He did not tear his harlot’s throat
      He bludgeoned whining Ned
      And blood and wine were on his hands
      As he fondled her in bed
      Poor Ned’s spuming foaming blood
      He murdered him instead

      She walked among the trivial men
      In a potent, savvy way
      A ticket stub was on her head
      When she went on holiday
      But I never saw a girl who booked
      Such a sinful week away

      See what I mean? ๐Ÿ˜€
      Thank you, Anton, for your prayers – writing silly poetry is my way of escaping from reality xx Jane


      1. Sorry I missed your pearls of wit & wisdom, Jane. As my post today shows we’re both in sloughs of despond at the moment. But Oscar should get you out, that is my favourite depressing poem! The Waves by Virginia Woolfe is my favourite novel. I really shouldn’t do this @ 3.45am when my aches stop me sleeping! ๐Ÿ˜ƒ Anton

        Liked by 1 person

        1. Shame onme! I have never read Virginia Wolfe. By the time I had polished off Camus, Solzenhenitsyn, Kafka and Orwell (good old lefty art student literature) I’d had enough. I didn’t even make it to Sartre!
          Maybe I should have a bash at V.W.
          I sincerely hope your aches are being eased by the sunshine. Jane x

          Liked by 1 person

      1. Re your reading habits, Sartre is the only really depressing writer whose works I have read in the original and wished they had never seen the light of day. He actually enjoyed being miserable and hated everyone else.Oddly, a former president of the Sartrean Society is the brother of a girl who often appears in my posts (disguised).Only Dante could have done our story justice.She and my sister are the reasons my autobiography won’t appear in their lifetimes. But do read The Waves, perfect prose that I dip into over and over again. Take care. x Anton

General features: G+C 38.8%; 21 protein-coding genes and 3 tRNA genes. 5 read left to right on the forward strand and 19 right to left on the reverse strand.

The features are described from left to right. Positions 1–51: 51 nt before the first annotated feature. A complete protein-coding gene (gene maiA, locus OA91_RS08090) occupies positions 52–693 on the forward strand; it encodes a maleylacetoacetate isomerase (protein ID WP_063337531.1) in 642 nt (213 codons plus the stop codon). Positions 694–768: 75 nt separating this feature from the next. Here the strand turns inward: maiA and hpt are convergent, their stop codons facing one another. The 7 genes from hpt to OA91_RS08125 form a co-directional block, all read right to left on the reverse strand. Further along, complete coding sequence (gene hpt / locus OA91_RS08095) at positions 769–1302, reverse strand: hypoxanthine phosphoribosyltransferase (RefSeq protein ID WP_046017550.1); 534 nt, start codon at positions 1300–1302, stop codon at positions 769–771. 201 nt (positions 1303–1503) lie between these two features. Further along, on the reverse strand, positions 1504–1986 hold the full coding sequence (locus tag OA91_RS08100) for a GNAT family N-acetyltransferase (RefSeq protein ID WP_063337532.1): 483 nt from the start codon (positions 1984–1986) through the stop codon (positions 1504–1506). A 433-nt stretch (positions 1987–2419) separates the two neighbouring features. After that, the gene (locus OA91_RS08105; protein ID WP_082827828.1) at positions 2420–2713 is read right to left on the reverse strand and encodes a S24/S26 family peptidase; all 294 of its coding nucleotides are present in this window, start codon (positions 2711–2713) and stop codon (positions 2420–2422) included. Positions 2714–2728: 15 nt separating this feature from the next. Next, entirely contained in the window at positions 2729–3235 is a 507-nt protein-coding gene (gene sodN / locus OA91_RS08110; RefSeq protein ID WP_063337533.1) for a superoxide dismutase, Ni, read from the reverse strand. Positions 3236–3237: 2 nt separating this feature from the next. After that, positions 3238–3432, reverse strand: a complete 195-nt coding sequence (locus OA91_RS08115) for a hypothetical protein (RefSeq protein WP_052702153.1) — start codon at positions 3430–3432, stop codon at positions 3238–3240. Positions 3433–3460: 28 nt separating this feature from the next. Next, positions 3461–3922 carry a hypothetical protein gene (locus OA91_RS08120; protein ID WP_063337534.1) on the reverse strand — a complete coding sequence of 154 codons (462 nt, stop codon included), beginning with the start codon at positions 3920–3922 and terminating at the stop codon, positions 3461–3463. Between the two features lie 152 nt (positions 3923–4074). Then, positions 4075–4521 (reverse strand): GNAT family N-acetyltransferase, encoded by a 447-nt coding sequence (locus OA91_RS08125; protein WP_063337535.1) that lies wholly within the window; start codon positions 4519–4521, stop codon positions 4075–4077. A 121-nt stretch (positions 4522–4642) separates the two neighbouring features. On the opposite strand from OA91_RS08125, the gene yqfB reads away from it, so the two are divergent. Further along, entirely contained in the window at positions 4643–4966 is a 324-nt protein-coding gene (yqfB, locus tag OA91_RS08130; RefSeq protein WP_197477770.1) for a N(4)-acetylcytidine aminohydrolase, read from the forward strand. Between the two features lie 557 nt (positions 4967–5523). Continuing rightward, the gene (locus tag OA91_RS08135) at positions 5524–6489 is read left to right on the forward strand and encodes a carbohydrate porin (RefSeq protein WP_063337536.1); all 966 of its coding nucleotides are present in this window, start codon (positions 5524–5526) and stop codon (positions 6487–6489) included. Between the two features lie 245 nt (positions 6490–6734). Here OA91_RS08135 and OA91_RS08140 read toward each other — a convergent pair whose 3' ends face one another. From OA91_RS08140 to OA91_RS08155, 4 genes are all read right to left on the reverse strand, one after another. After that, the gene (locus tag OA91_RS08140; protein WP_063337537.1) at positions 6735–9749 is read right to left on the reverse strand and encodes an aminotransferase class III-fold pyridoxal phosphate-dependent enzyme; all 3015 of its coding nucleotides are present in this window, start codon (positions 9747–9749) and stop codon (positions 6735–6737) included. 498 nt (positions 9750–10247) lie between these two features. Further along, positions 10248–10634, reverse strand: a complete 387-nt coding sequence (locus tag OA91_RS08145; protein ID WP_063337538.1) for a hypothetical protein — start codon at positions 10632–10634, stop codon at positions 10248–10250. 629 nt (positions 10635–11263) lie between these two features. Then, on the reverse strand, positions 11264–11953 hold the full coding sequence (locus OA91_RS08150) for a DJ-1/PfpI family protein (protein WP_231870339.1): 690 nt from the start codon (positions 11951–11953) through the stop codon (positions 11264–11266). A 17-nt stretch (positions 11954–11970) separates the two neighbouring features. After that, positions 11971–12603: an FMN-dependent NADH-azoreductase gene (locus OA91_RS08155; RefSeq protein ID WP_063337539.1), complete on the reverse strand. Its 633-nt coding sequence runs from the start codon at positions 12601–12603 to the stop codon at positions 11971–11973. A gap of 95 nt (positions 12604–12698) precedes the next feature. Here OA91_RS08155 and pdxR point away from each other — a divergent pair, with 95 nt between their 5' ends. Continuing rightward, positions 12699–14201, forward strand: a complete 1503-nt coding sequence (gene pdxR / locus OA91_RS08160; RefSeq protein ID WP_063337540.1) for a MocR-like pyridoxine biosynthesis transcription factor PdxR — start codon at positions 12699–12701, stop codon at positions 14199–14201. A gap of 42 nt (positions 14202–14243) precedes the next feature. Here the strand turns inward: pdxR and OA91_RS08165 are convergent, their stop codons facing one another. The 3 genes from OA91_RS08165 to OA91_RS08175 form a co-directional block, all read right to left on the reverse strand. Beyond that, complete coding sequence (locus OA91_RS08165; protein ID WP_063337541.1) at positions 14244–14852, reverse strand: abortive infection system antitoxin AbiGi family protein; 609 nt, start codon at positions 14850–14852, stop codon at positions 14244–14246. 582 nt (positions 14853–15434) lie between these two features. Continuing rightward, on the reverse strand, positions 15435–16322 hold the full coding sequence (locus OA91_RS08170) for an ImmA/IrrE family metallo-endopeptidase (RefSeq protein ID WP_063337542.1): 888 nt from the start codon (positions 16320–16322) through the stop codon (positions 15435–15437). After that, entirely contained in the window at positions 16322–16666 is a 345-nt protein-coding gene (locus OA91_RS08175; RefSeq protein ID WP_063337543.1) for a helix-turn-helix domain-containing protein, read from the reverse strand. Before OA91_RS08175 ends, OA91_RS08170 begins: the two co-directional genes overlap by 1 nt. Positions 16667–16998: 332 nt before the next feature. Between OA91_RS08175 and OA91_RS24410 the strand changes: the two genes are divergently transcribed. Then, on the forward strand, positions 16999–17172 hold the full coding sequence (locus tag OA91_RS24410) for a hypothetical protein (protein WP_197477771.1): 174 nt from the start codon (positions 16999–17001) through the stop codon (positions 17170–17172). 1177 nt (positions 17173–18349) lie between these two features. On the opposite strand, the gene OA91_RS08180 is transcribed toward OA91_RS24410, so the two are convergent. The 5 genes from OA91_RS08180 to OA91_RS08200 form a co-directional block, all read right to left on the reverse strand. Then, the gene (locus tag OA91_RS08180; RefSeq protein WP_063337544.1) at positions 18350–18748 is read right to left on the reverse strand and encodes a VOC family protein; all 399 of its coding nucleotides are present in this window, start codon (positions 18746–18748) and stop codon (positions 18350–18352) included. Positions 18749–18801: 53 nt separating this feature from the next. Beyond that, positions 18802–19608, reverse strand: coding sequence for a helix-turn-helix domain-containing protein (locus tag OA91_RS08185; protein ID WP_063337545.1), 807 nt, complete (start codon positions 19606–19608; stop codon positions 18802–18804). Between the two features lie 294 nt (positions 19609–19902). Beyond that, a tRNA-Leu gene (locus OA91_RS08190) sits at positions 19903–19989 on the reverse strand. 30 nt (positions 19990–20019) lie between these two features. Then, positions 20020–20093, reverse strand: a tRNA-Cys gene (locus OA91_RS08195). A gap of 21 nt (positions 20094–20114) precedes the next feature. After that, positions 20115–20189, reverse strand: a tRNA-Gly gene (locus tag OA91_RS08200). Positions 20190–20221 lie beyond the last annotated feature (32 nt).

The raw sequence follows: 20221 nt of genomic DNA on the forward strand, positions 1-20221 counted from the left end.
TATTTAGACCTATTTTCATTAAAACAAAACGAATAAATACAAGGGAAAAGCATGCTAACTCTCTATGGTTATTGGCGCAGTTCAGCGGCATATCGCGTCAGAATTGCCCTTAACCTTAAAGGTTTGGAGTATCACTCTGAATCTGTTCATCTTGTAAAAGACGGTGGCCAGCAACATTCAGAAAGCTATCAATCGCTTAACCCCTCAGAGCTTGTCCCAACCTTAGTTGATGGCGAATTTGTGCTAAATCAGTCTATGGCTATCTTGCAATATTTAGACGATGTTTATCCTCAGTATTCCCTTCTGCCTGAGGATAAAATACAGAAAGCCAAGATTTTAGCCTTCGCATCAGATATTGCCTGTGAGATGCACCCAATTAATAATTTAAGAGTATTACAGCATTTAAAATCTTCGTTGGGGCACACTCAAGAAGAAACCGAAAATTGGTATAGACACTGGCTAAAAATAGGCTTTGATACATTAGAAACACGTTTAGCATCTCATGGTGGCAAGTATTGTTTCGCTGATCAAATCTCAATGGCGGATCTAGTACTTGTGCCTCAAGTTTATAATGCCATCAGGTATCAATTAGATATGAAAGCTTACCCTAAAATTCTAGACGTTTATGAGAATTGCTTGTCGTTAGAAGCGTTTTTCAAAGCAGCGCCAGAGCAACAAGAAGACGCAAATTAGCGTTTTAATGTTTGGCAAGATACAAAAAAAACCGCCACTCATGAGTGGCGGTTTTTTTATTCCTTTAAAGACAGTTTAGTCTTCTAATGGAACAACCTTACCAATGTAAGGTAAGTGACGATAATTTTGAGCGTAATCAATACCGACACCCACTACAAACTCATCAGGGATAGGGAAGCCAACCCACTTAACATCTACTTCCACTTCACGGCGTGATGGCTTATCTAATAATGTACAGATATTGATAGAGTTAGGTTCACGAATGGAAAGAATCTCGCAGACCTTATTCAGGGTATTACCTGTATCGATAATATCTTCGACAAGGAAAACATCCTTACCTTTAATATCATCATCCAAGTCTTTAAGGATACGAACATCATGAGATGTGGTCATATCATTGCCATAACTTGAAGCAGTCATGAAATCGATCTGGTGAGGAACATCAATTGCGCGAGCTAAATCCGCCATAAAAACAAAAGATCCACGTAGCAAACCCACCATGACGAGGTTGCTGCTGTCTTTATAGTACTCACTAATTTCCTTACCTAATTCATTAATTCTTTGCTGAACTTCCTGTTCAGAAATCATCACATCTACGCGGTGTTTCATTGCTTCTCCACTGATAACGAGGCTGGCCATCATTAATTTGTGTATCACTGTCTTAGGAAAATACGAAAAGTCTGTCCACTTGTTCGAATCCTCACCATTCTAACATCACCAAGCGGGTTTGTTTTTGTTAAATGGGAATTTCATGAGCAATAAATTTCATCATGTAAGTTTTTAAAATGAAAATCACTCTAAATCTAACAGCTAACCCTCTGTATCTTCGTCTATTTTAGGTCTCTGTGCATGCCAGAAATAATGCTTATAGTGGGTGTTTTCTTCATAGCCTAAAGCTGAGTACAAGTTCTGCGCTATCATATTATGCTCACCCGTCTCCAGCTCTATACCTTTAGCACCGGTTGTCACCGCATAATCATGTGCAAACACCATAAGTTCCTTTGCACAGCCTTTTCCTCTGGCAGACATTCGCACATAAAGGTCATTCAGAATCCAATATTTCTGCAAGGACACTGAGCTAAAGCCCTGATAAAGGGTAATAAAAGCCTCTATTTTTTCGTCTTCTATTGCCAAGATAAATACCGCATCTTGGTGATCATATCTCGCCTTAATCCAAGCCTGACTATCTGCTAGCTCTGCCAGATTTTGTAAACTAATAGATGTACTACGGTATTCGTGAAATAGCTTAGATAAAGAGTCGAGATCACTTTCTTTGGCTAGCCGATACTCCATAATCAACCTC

Liked by 1 person

        1. Last week I nearly picked up a Sartre book in the Oxfam shop where I work. Now I’m glad I didn’t. I always believed him to be a rather unpleasant man.
          That’s an interesting on the girl who appears in your posts – maybe I’ll take a look and try to guess who she is.
          Stay strong – you’re an inspiration.. Jane x

          Liked by 1 person

  2. That is the great conundrum, isn’t it. It is given to relatively few to affect the world at large (for good OR evil). For the rest of us we can only do our best to affect our little worlds around us. To do that we can’t hide out in church. You know the light in my little lamp on the landing is just a 4-watt bulb. If it’s left on during the day, you can’t even see its glow because it’s swallowed up by all the other lights. But at night in the dark, when all other lights go out, it shines so brightly it lights up the whole stair well. Just one little 4-watt bulb. That’s the way we need to be. The world is dark, yet, but if each of us go out of our way to light a PART of the path it WILL be a better world. Next Christmas, find a candlelight service to go to. I PROMISE it will fill you with hope!!! {{{Jane}}}

    Liked by 1 person

    1. That 4-watt light bulb – what a beautiful, inspiring metaphor! I sometimes took my children to the candle service at Christmas. Over here we call it the Christingle service, and it was lovely – until the year when we were all asked to turn to a stranger and hug them. I regret to say I have an issue with close physical contact with those I’m not close to.
      Thanks for the advice – I’ll give it another go this year.

      Liked by 1 person

      1. Lots of people have issues with that. Even with just shaking hands. That’s why we just pass the light. No body contact in respect of those people. And after all, it’s the light that’s important. Yeah, do try it again! Seeing how ONE little light in the darkness can grow and light up an entire room never ceases to be magic for me. I think I’m just a kid at heart.

        Liked by 1 person

        1. Speaking of magic, people keep telling me the story of how electricity works, and I always listen to them, and pretend to believe what they say, but I’m not as daft as they think. I KNOW that electricity is magic, and I think you know it too! ๐Ÿ˜€

          Liked by 1 person

        1. I don’t think the parents would be impressed by my take on it. They would reach 15 and arguing with the teacher “but it said in that book that it was magic.” ๐Ÿ˜€
          It doesn’t so any harm to believe in magic. ๐Ÿ™‚

          Liked by 1 person